But the First World War didn’t end all wars. By the ‘30s, the world’s nations were once again at each other’s throats. “Whenever there’s ambition, whenever there is opportunity to go forward, whenever people are starting to make plans, it triggers their inner demons, their lust and greed,” Juszczyk says. “We found that message looking out the window. Whenever there’s peace, we start a war; whenever there is some kind of equilibrium, we cut down forests and exploit the environment. Humankind’s spark of innovation and creation is simultaneously the key aspect of destruction.”

“Ultimately, our biggest enemy isn’t nature; it’s human nature,” Stokalski says.

“That was the first step,” Juszczyk says, coming up with the seed, the statement they wanted Frostpunk 2 to make. The second was: “How can we convey the message we want to say with interesting mechanics? The mechanics should fit the mood. When the art meets the design, it should all fit together. And in the end, it’s a game, right? It should be fun.”

Leaving a mark


Frostpunk 2 Cityscape
One of the most significant changes in Frostpunk 2 is one of scale. The first game was effectively a countdown to the Great Storm, set in a world where every hour was critical, every plank of wood precious. The problems that 11 bit studios wants us to tackle in its new game are more significant: “What is the grand division that drives us?” Stokalski says. “Not: How did we gather 10 wood to build a tent?”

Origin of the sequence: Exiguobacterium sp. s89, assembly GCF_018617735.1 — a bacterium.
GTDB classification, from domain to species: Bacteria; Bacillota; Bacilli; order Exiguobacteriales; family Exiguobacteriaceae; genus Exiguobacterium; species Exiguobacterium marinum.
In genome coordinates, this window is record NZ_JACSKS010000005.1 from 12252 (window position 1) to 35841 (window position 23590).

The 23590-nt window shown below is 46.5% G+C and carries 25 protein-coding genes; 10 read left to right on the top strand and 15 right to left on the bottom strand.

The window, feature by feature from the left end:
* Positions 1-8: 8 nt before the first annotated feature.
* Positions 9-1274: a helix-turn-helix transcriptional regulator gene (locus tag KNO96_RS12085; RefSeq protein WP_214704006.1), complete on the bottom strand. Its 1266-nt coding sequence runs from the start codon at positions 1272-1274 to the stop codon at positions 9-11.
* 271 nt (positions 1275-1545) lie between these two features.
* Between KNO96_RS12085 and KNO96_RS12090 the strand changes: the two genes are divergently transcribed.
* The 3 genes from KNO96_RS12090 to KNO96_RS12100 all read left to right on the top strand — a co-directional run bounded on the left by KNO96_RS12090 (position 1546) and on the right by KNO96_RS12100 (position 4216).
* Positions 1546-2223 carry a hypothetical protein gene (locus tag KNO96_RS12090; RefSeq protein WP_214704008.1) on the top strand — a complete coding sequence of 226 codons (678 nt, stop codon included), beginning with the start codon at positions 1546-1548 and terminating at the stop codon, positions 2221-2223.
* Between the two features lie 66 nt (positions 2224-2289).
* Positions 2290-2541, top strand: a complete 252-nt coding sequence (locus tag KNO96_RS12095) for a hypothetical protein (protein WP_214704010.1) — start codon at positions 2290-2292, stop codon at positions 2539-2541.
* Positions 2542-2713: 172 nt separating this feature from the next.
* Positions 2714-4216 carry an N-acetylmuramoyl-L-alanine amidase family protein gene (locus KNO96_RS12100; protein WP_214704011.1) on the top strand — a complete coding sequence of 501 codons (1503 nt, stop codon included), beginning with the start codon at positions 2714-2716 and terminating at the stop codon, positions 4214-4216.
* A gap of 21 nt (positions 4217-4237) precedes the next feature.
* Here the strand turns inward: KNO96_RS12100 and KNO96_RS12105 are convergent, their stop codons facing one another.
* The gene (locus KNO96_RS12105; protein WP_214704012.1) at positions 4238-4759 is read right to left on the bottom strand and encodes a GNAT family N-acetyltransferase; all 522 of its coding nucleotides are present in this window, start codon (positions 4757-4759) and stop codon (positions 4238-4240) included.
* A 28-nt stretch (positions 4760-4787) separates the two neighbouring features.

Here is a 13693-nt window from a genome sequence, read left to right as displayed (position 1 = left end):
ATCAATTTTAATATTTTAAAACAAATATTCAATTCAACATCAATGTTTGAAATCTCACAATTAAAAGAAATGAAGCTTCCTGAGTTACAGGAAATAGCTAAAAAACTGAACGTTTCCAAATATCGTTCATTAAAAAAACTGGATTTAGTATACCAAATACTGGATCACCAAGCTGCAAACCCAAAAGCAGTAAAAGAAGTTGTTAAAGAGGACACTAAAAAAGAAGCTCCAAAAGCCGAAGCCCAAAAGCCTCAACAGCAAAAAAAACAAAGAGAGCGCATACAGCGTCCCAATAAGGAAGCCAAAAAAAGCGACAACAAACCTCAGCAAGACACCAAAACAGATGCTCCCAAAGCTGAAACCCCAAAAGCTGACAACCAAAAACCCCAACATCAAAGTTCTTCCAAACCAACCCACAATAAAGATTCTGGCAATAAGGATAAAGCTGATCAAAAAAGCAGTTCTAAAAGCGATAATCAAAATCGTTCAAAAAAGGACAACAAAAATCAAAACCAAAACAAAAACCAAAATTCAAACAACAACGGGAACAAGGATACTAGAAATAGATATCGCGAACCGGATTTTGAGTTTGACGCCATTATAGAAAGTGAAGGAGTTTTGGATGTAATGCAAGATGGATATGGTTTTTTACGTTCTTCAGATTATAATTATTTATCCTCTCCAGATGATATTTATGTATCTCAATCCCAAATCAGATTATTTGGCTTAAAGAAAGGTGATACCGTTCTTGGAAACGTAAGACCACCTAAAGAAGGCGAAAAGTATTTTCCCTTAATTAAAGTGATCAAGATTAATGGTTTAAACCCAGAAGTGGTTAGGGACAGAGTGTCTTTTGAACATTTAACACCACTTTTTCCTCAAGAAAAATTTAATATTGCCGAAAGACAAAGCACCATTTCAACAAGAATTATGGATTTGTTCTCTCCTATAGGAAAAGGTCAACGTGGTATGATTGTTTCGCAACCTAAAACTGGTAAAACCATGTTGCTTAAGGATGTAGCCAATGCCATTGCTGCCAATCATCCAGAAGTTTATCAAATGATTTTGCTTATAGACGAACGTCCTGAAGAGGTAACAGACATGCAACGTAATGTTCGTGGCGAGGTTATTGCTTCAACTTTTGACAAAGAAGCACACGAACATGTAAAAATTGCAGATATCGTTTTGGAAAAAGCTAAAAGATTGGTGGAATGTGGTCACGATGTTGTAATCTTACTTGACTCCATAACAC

“To show these large-scale changes in society properly,” Stokalski continues, “we have to move from days to weeks to months, even to years. When we’ve large timescales, the physical scales have to go [up] as well because we want to show growth and expansion.” It no longer makes sense for players to be constructing one building at a time, so now you order the construction of entire districts—housing, resource extraction, logistics—you mark out the zones, and your people fill them with buildings. 

Frostpunk 2’s districts are not islands. Their surroundings impact them: If you ring your housing district with an industrial quarter, the residents will complain about the squalor brought by the factories, causing dissent among your people. You must balance both the needs of your city’s expansion and the needs of the people who live within it.